The Geography of Vape Shops
An analysis of vape shop and tobacco shop locations in the region surrounding City of Hope Comprehensive Cancer Center in Duarte, California, presented during the Lung Cancer Targeted Therapy session, revealed that these outlets are concentrated in neighborhoods with low median income and a high concentration of Latino and Asian residents. The area studied features large income disparities, and the population of approximately 2 million is made up of 45% Latinos and 30% Asians, said Kimlin Tam Ashing, a researcher at City of Hope with a focus on health care disparities. Ashing and her colleagues conducted the research to better inform a tobacco cessation initiative in the area surrounding City of Hope. Ashing called for stronger laws and licensing of tobacco and vape shop locations to prevent targeting minority, youth and other vulnerable populations and for sustained tobacco prevention and control programs.
Does Folate Fortification Play a Role in Colorectal Cancer?
Since the Food and Drug Administration mandated that manufacturers start to fortify certain foods with folate in 1998, scientists have debated whether higher folate levels and supplementation might increase or decrease the risk of colorectal cancer development. Delving further into the question, Fenglei Wang, a doctoral candidate at the Harvard T. H. Chan School of Public Health in Boston, presented analysis during the Translational Prevention Studies session based on 36 years of data from the Nurses’ Health Study. The findings showed a dramatic increase in synthetic folic acid intake between 1994 and 2002, but indicated no increased risk of colorectal cancer associated with high total folate intake, including synthetic folic acid intake. The study calculated estimated folate intake levels from surveys collected between 1980 to 2016. Between 1980 and 2016, each 400 ug/dl increase was associated with a 16% to 29% lower risk of colorectal cancer, while each 200 ug/dl increase of synthetic folic acid was associated with a 12% to 16% lower risk of colorectal cancer, Wang reported. This decreased risk wasn’t immediate, taking between 12 to 24 years to show the association, which supports a previously published analysis.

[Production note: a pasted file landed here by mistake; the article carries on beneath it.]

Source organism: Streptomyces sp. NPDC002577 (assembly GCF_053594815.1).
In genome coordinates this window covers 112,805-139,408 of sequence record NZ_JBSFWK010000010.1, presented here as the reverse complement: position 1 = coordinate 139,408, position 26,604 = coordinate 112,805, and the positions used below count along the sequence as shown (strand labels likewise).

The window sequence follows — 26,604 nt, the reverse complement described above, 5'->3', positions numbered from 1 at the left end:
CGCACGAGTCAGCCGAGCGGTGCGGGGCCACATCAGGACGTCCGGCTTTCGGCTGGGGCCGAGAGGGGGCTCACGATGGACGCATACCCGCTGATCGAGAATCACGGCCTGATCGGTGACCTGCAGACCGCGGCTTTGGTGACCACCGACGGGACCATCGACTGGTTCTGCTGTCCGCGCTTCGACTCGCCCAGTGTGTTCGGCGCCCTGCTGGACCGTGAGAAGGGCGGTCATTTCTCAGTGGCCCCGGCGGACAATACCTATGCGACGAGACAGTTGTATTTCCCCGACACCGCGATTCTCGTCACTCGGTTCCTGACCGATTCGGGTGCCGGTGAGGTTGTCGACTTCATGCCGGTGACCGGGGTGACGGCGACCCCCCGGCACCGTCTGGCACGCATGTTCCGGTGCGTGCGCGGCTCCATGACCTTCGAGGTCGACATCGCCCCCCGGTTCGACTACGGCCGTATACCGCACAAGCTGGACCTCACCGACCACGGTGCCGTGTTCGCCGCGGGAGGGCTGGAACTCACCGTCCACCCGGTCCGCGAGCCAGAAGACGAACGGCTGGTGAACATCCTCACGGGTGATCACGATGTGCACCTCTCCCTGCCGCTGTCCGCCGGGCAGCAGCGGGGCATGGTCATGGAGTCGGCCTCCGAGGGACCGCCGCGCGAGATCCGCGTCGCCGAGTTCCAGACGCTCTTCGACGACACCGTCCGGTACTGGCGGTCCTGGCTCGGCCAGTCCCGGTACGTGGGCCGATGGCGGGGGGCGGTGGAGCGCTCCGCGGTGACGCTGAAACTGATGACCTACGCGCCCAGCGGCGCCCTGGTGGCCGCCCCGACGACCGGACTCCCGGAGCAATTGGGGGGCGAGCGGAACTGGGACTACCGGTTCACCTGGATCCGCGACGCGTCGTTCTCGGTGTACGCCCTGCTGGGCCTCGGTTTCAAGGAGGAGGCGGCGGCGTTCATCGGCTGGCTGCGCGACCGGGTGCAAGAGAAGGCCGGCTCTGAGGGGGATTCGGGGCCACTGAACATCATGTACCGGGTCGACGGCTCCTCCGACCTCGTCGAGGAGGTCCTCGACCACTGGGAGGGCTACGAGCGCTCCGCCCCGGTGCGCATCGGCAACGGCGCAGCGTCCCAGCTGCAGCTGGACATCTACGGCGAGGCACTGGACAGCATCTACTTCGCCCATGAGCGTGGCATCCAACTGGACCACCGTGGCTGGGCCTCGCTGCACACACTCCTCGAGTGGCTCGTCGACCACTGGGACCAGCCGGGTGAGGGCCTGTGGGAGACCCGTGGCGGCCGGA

Detecting Cancer With Blood Tests